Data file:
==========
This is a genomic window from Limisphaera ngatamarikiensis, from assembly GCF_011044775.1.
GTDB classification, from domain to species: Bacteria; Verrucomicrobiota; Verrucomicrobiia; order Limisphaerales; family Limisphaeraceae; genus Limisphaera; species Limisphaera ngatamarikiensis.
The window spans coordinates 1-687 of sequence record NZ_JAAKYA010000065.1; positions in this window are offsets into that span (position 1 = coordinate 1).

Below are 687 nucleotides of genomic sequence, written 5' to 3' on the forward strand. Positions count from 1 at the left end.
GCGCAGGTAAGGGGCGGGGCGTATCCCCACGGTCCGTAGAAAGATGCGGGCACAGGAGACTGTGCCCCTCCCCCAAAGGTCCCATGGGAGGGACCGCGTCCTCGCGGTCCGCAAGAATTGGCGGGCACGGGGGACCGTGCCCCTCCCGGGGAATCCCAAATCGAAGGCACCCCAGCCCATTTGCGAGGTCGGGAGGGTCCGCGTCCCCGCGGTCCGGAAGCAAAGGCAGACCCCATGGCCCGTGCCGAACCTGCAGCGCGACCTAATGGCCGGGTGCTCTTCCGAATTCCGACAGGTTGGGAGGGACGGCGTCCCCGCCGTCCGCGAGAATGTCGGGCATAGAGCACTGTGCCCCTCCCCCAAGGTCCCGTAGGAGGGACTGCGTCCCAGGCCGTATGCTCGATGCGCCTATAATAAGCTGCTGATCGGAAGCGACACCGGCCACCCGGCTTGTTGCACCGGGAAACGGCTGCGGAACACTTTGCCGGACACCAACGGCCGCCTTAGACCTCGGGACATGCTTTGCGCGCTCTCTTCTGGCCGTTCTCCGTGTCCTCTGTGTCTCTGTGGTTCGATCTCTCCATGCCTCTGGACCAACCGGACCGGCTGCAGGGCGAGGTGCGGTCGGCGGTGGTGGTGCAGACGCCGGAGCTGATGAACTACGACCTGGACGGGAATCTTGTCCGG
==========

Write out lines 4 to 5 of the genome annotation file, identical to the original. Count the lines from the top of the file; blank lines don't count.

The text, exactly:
Below are 687 nucleotides of genomic sequence, written 5' to 3' on the forward strand. Positions count from 1 at the left end.
GCGCAGGTAAGGGGCGGGGCGTATCCCCACGGTCCGTAGAAAGATGCGGGCACAGGAGACTGTGCCCCTCCCCCAAAGGTCCCATGGGAGGGACCGCGTCCTCGCGGTCCGCAAGAATTGGCGGGCACGGGGGACCGTGCCCCTCCCGGGGAATCCCAAATCGAAGGCACCCCAGCCCATTTGCGAGGTCGGGAGGGTCCGCGTCCCCGCGGTCCGGAAGCAAAGGCAGACCCCATGGCCCGTGCCGAACCTGCAGCGCGACCTAATGGCCGGGTGCTCTTCCGAATTCCGACAGGTTGGGAGGGACGGCGTCCCCGCCGTCCGCGAGAATGTCGGGCATAGAGCACTGTGCCCCTCCCCCAAGGTCCCGTAGGAGGGACTGCGTCCCAGGCCGTATGCTCGATGCGCCTATAATAAGCTGCTGATCGGAAGCGACACCGGCCACCCGGCTTGTTGCACCGGGAAACGGCTGCGGAACACTTTGCCGGACACCAACGGCCGCCTTAGACCTCGGGACATGCTTTGCGCGCTCTCTTCTGGCCGTTCTCCGTGTCCTCTGTGTCTCTGTGGTTCGATCTCTCCATGCCTCTGGACCAACCGGACCGGCTGCAGGGCGAGGTGCGGTCGGCGGTGGTGGTGCAGACGCCGGAGCTGATGAACTACGACCTGGACGGGAATCTTGTCCGG